I can only imagine how hard it must be now. This is why NONE of my kids have ever or will ever take out a student loan.
If you have student loans, they come first, before new vehicles, partying every weekend, personal traveling, etc. The student should endeavor to pay them off as fast as possible, even if they have to get a second job to do so.
Lesson learned. DON’T BORROW FOR COLLEGE. If you can’t afford it and can’t get a scholarship or fee waiver, go to CC or ROP and get an associate degree or trade or join the military until such time as you CAN afford to go. It’s NOT WORTH IT for a young person to mortgage their lives away before they even get them started.
And don’t drag your evil student-loan baggage into a marriage or domestic partnership. It is not fair to an un-indebted partner. And if you are already married or are not but purchased (mortgaged) real property with your partner, then DON’T take out a student loan. Life happens and your responsibility now lies with helping your partner pay that mortgage every month.
That is my personal opinion. I’ve just seen too much. ‘Nuff said.
[end of lecture]April 18, 2013 at 7:28 AM #761355
Damn, sounds like student loans are worse than Meth……….April 18, 2013 at 7:51 AM #761358livinincaliParticipant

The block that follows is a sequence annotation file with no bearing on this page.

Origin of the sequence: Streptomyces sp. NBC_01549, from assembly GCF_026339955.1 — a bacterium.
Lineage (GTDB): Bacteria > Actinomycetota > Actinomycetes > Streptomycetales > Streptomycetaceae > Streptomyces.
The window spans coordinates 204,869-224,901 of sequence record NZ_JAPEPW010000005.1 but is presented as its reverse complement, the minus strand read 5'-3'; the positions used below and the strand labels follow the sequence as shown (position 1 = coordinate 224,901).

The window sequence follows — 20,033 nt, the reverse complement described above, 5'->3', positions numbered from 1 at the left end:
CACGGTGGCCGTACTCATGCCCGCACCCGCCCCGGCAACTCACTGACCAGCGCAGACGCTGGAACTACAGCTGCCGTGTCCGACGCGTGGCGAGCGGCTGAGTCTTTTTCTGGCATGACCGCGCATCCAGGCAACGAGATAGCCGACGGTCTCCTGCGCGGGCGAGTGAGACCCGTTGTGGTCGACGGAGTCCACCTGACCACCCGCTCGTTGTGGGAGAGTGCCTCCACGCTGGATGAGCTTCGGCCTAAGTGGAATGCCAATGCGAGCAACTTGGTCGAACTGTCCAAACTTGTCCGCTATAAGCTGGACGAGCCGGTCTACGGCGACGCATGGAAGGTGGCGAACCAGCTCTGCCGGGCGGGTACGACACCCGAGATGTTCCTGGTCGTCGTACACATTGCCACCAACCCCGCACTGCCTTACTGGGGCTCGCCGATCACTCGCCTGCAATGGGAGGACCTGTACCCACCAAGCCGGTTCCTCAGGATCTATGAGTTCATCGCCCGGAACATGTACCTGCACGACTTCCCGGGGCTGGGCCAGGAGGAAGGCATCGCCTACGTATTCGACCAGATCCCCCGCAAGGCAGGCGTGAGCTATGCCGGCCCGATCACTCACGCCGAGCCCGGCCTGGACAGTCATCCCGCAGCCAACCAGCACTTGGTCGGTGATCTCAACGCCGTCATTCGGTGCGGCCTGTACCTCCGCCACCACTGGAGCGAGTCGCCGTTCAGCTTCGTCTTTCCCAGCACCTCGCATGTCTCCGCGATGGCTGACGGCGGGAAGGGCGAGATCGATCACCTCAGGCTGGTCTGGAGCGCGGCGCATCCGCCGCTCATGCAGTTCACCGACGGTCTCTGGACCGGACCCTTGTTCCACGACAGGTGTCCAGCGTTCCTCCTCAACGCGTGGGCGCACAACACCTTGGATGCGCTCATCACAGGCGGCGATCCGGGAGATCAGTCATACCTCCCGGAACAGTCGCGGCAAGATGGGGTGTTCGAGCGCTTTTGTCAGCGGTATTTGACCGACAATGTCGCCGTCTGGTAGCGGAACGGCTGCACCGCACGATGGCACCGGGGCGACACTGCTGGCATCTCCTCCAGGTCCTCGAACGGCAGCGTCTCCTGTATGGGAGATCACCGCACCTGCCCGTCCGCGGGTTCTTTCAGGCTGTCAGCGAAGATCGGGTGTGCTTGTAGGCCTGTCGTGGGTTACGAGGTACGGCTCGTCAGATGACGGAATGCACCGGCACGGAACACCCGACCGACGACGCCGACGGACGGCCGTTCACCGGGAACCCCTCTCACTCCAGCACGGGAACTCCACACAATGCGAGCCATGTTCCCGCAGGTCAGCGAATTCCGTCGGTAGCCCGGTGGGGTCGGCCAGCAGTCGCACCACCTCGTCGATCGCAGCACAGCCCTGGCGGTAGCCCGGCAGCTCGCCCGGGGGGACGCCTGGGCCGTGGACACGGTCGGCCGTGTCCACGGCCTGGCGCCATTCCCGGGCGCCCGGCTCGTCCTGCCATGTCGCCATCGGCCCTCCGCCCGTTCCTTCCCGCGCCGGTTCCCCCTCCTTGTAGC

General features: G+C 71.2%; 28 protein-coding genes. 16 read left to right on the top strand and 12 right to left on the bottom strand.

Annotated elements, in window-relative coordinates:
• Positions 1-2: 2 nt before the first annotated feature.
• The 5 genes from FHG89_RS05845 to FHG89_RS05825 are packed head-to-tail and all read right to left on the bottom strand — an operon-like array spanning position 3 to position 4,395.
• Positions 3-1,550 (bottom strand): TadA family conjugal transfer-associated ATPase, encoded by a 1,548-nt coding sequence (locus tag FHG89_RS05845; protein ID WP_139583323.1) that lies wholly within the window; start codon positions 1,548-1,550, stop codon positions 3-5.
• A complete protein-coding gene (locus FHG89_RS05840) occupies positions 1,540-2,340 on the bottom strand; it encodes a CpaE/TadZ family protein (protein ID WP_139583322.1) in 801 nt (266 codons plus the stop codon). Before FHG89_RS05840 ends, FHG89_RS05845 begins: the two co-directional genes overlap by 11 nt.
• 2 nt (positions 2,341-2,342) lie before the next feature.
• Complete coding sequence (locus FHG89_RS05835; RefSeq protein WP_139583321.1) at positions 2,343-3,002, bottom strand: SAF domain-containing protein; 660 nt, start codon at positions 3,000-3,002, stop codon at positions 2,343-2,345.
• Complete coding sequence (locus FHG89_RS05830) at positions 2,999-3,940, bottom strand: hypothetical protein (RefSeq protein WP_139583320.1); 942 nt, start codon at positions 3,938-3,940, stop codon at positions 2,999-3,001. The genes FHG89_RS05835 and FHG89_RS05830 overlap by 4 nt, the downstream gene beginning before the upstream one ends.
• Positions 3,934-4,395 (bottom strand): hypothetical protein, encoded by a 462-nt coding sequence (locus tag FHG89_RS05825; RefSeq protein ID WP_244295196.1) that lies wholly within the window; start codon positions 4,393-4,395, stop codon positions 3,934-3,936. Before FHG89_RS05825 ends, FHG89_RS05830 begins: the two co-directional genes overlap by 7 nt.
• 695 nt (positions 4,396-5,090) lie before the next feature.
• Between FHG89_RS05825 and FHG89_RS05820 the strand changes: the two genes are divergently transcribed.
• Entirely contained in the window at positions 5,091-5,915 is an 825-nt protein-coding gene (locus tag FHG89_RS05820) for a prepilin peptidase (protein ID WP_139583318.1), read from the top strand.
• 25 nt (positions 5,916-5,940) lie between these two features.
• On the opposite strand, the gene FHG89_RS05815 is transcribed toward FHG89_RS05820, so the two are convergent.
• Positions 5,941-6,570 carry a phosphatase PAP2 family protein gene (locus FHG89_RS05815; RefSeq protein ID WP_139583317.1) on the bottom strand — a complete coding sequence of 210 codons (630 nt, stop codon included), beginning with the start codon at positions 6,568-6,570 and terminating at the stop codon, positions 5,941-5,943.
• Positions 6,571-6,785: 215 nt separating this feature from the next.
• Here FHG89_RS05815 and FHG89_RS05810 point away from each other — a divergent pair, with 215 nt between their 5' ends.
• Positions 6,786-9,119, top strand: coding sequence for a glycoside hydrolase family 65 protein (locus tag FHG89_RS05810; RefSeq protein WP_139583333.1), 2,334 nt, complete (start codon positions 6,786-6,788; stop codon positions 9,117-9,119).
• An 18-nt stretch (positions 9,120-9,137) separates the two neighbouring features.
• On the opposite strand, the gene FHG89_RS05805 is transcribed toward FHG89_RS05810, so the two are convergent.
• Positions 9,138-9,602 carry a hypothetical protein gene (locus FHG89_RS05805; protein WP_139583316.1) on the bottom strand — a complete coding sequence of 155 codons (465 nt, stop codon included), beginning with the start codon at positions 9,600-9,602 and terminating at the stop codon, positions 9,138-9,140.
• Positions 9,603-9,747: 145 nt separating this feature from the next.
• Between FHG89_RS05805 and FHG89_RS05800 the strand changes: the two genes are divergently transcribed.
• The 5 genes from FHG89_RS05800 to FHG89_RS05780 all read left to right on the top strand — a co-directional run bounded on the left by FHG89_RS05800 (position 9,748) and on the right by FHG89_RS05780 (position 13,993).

Student loans will likely be a factor in the housing market moving forward. Right now isn’t that time but sometime in the future when the investors dry up the lower end/entry level will likely be affected. Maybe not dropping prices but certainly stagnant pricing.April 18, 2013 at 7:57 AM #761360
The article is just stupid:
“Two- thirds of student loans are held by people under the age of 40, according to the Federal Reserve Bank of New York, blocking millions of them from taking advantage of the most affordable housing market on record”
The reason the housing market is so “affordable” is because few can afford it. If they could than it would not be “affordable”.April 18, 2013 at 8:13 AM #761363SK in CVParticipant
The reason the housing market is so “affordable” is because few can afford it. If they could than it would not be “affordable”.[/quote]
This makes sense in an opposite universe. Not the one I live in.April 18, 2013 at 10:58 AM #761370earlyretirementParticipant
I totally agree with much of your post. It’s so spot on target the part about seeing what major you will go into. I see it all the times including with my brother and sisters which I’ve had heated arguments over the years in the past.
I’m one of those kids that graduated with over $100,000 in student loans (and keep in mind this was a while ago!). It’s actually not hard to do when you’re going to a top school or even a not top school that is private or if it’s a State school and you are paying out of state tuition. Add in room and board, books/supplies, just every day living stuff, fraternity/sorority, etc. Not hard to rack up over $25,000 a year or much more!